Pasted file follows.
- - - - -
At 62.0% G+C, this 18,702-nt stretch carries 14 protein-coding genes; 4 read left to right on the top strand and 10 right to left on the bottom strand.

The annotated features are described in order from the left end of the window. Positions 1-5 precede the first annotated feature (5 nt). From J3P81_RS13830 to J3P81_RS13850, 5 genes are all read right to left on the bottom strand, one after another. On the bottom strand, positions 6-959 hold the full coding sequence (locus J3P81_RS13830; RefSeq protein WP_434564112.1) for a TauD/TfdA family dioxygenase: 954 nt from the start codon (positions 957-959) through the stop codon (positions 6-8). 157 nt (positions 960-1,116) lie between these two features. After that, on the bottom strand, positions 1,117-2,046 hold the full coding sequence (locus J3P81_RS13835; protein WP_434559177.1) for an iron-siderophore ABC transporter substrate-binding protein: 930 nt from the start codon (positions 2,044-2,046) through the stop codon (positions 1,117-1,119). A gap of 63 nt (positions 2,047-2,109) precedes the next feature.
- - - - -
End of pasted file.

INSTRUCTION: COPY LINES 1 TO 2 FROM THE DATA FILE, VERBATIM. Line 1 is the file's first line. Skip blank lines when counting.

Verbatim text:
At 62.0% G+C, this 18,702-nt stretch carries 14 protein-coding genes; 4 read left to right on the top strand and 10 right to left on the bottom strand.

The annotated features are described in order from the left end of the window. Positions 1-5 precede the first annotated feature (5 nt). From J3P81_RS13830 to J3P81_RS13850, 5 genes are all read right to left on the bottom strand, one after another. On the bottom strand, positions 6-959 hold the full coding sequence (locus J3P81_RS13830; RefSeq protein WP_434564112.1) for a TauD/TfdA family dioxygenase: 954 nt from the start codon (positions 957-959) through the stop codon (positions 6-8). 157 nt (positions 960-1,116) lie between these two features. After that, on the bottom strand, positions 1,117-2,046 hold the full coding sequence (locus J3P81_RS13835; protein WP_434559177.1) for an iron-siderophore ABC transporter substrate-binding protein: 930 nt from the start codon (positions 2,044-2,046) through the stop codon (positions 1,117-1,119). A gap of 63 nt (positions 2,047-2,109) precedes the next feature.